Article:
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Affine Cipher

Tool to decrypt/encrypt with Affine cipher, an encryption function with additions and multiplication that code a letter into another with value (ax + b) modulo 26.

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Affine Cipher -

Tag(s) : Substitution Cipher

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# Affine Cipher

## Affine Encoder

### What is the Affine cipher? (Definition)

Affine encryption is the name given to a substitution cipher whose correspondence is given by an affine function endowed with 2 coefficients A and B.

### How to encrypt using Affine cipher

Encryption uses a classic alphabet, and two integers, called coefficients or keys A and B, these are the parameters of the affine function Ax+B.

Example: Encrypt DCODE with the keys A=5, B=3 and the English/latin alphabet ABCDEFGHIJKLMNOPQRSTUVWXYZ.

For each letter of the alphabet is associated to the value of its position in the alphabet (starting at 0).

Example: By default, A=0, B=1, …, Z=25, but it is possible (but not recommended) to use A=1, …, Y=25, Z=0 using the alphabet ZABCDEFGHIJKLMNOPQRSTUVWXY.

For each letter of value $x$ of the plain text, is associated a value $y$, resulting of the affine function $y = A \times x + B \mod 26$ (with $26$ the alphabet size). For each value $y$, corresponds a letter with the same position in the alphabet, it is the ciphered letter. The Affine ciphertext is the replacement of all the letters by the new ones.

Example: DCODE is crypted SNVSX

 Plain letter $x$ $y$ Cipher letter D 3 $5 \times 3 + 3 = 18$ S O 14 $5 \times 14 + 3 = 73 = 21 \mod 26$ V

### How to decrypt Affine cipher

Affine decryption requires to know the two keys A and B (the one from encryption) and the used alphabet.

Example: Decrypt the ciphered message SNVSX with keys A=5 and B=3

For each letter of the alphabet corresponds the value of its position in the alphabet.

Example: The alphabet ABCDEFGHIJKLMNOPQRSTUVWXYZ, starting at 0 gives A=0, B=1, …, Z=25.

For each letter of value $y$ of the message, corresponds a value $x$, result of the inverse function $x = A' \times (y-B) \mod 26$ (with $26$ the alphabet size)

The value $A'$ is an integer such as $A \times A' = 1 \mod 26$ (with $26$ the alphabet size). To find $A'$, calculate its modular inverse.

Example: A coefficient $A'$ for $A = 5$ with an alphabet size of $26$ is $21$ because $5 \times 21 = 105 \equiv 1 \mod 26$.
For S ( $y = 18$ ), $x = A' \times (18-B) = 21 \times (18-3) \equiv 315 \mod 26 = 3$

For each value $x$, corresponds a letter with the same position in the alphabet: the coded letter. The plain text is the replacement of all characters with calculated new letters.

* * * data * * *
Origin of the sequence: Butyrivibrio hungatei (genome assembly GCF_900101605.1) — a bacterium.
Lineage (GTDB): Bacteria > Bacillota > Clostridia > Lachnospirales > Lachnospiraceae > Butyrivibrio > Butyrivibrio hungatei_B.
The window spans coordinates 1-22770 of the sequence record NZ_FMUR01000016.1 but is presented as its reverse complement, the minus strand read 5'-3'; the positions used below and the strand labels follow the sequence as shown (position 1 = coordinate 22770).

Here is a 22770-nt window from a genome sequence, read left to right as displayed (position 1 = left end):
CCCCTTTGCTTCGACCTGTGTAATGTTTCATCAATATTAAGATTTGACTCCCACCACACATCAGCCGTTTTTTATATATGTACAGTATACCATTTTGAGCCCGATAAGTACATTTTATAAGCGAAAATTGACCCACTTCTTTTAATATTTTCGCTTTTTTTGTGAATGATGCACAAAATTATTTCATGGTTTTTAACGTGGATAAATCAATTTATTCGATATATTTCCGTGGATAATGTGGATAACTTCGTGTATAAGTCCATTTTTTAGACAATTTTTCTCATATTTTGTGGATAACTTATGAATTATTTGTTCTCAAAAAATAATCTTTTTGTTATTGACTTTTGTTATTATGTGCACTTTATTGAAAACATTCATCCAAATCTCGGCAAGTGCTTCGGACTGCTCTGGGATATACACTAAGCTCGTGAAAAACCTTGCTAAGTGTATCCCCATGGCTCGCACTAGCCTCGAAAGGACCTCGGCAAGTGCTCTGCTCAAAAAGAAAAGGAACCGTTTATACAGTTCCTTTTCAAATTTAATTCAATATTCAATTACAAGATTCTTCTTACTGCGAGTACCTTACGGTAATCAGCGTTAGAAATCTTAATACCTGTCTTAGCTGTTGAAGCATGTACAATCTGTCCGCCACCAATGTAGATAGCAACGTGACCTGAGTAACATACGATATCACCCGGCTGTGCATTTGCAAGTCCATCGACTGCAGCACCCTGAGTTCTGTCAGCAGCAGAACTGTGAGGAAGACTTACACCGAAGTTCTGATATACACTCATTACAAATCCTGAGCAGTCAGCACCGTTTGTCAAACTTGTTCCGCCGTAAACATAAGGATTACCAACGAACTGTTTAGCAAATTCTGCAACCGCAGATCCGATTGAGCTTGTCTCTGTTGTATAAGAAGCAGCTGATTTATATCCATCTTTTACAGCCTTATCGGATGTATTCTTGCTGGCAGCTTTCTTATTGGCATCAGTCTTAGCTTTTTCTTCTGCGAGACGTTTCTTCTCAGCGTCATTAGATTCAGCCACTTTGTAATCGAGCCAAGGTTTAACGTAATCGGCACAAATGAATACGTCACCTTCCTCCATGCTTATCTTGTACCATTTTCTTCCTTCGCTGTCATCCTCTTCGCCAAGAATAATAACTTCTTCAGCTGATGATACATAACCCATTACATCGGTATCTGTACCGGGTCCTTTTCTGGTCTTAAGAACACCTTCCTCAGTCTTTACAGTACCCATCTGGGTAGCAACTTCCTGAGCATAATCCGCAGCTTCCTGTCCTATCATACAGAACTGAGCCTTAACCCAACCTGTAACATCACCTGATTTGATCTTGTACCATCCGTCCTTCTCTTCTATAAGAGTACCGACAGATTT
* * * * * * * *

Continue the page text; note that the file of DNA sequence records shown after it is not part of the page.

Example: For S ( $x = 3$ ) corresponds the letter at position 3: D, etc. The original plain text is DCODE.

### How to recognize an Affine ciphertext?

A message encrypted by Affine has a coincidence index close to the plain text language's one.

Any reference to an affine function (in a straight line), a graph, an abscissa or an ordinate is a clue (the function $f(x) = ax + b$ can be represented in an orthonormal coordinate system like a classical affine function, it is therefore possible from a graph to find the slope coefficient $a$ and the y-intercept $b$).

The Caesar cipher is a special case of the Affine cipher where A is 1 and B is the shift/offset.

### How to decipher Affine without coefficient A and B?

To crack Affine, it is possible to bruteforce/test all values for A and B coefficients. Use the Brute-force attack button.

If the alphabet is 26 characters long, then A coefficient has only 12 possible values, and B has 26 values, so there are only 312 test to try.

### How to compute the decryption function?

Pour an affine encryption with the function $y = A x + B$, then the reciproqual decryption function is expressed $y' = A' x + B$

### How to compute A' value?

Calculate the modular inverse of A, modulo the length of the alphabet (see below for pre-calculated values).

### How to compute B' value?

B' has the same value as B, for this reason, this variable should not be called B' but B.

### What are the A' values?

The value of A' depends on A but also on the alphabet's length, if it is a classic one, it is 26 characters long. The values of A' are then:

 A = 1 A' = 1 A = 3 A' = 9 A = 5 A' = 21 A = 7 A' = 15 A = 9 A' = 3 A = 11 A' = 19 A = 15 A' = 7 A = 17 A' = 23 A = 19 A' = 11 A = 21 A' = 5 A = 23 A' = 17 A = 25 A' = 25

### Why is there a constraint on the value of A?

The Bezout's theorem indicates that A' only exists if A and 26 (alphabet length) are coprime. This limits A values to 1, 3, 5, 7, 9, 11, 15, 17, 19, 21, 23 and 25 (if the alphabet is 26 characters long)

### Is it possible to use a key A not coprime with 26?

Yes, but an automatic decryption process becomes impossible, a single ciphered letter will have multiple plain letters possible.

### Does a negative value for A exists?

Yes, but it exists a positive corresponding value, a value of A = -1 is equals to a value of A = 25 (because 25 = -1 mod 26).

### Is there a limitation on B value?

No, B can take any value.

All the values of B modulo 26 (length of the alphabet) are equivalent. So if B is negative, there is an equivalent positive value of B.

Example: 'B = -1' is equivalent to 'B = 25' (modulo 26)

### Why is this encryption so called affine?

In mathematics, an affine function is defined by addition and multiplication of the variable (often $x$) and written $f(x) = ax + b$. The affine cipher is similar to the $f$ function as it uses the values $a$ and $b$ as a coefficient and the variable $x$ is the letter to be encrypted.

### When was Affine invented?

No date nor known author for affine cipher.

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